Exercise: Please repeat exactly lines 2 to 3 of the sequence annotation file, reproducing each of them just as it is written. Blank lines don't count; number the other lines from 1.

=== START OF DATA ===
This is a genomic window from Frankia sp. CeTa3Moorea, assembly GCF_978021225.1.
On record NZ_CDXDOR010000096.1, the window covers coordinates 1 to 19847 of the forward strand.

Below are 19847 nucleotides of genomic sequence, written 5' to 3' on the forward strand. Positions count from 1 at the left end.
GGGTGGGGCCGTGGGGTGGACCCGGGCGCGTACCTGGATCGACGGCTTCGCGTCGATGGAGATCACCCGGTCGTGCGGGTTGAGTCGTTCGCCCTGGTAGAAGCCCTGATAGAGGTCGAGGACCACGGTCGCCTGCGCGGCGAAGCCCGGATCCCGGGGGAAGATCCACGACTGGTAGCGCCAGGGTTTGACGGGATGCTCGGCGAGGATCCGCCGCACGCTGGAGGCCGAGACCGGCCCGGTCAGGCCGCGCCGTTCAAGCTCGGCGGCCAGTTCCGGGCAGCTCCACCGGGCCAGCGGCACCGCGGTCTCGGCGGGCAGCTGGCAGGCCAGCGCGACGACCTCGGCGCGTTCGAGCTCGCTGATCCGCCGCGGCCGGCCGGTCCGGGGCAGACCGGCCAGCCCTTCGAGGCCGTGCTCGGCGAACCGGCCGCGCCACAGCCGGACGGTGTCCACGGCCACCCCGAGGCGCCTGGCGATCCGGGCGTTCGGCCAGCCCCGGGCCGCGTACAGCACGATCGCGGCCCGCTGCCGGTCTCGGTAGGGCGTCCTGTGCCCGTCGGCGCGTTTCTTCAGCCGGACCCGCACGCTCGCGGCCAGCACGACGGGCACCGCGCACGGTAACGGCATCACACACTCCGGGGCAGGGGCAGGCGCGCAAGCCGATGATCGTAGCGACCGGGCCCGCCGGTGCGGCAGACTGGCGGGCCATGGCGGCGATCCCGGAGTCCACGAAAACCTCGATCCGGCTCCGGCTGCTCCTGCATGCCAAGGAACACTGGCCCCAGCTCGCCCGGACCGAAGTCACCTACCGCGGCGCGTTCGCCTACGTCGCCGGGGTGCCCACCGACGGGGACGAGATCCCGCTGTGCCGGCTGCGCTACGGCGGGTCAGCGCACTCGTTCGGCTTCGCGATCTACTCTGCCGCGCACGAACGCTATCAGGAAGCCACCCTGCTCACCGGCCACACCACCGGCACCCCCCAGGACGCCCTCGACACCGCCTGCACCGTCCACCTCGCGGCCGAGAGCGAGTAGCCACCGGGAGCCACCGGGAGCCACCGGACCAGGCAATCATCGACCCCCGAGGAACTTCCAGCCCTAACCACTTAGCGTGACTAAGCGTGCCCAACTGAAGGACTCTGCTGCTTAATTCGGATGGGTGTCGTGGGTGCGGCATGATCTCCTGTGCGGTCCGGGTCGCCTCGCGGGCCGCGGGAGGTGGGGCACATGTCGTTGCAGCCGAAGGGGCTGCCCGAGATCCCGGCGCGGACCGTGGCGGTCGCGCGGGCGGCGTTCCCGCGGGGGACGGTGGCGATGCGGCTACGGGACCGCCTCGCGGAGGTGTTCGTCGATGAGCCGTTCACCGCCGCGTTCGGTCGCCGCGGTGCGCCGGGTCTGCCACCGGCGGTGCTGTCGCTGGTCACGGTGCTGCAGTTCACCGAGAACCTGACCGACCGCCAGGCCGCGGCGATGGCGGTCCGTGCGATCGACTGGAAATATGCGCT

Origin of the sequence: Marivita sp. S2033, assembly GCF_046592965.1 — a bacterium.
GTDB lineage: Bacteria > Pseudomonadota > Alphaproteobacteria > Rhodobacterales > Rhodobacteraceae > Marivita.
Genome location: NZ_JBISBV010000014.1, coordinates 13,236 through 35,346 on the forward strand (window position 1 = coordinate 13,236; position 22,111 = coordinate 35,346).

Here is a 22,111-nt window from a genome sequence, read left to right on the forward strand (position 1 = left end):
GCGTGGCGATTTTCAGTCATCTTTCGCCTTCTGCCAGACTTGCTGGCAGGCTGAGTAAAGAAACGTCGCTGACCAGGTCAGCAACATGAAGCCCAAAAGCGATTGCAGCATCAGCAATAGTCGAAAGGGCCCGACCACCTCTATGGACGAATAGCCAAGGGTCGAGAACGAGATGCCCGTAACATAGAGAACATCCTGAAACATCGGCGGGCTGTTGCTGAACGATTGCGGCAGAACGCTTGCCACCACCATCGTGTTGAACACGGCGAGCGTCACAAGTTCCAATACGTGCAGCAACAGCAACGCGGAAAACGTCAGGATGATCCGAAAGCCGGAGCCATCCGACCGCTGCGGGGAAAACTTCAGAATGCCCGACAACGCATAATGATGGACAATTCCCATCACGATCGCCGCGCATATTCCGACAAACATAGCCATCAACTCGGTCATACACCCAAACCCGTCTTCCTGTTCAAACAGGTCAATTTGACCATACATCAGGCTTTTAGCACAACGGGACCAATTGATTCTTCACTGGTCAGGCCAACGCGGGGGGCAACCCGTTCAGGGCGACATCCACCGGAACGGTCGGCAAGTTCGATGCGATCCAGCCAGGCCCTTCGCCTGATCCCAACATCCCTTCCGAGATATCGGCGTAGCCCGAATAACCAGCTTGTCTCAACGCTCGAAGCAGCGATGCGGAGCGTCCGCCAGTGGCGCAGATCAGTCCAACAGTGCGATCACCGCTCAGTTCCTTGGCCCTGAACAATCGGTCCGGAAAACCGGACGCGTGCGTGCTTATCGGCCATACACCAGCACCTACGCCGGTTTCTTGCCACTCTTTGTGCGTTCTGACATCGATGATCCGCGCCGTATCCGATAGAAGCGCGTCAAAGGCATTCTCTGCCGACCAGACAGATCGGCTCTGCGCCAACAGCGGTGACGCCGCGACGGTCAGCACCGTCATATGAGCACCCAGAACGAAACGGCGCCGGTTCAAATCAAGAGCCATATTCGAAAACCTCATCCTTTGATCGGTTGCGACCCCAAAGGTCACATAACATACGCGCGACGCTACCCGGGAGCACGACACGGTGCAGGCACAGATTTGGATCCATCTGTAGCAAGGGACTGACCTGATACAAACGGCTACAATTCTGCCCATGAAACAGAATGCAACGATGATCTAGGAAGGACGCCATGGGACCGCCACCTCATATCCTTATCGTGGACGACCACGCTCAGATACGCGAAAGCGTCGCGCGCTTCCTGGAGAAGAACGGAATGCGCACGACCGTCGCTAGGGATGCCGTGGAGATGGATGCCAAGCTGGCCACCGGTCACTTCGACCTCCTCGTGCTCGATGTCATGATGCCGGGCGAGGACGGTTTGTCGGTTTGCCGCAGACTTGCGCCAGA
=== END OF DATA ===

On record NZ_CDXDOR010000096.1, the window covers coordinates 1 to 19847 of the forward strand.

Below are 19847 nucleotides of genomic sequence, written 5' to 3' on the forward strand. Positions count from 1 at the left end.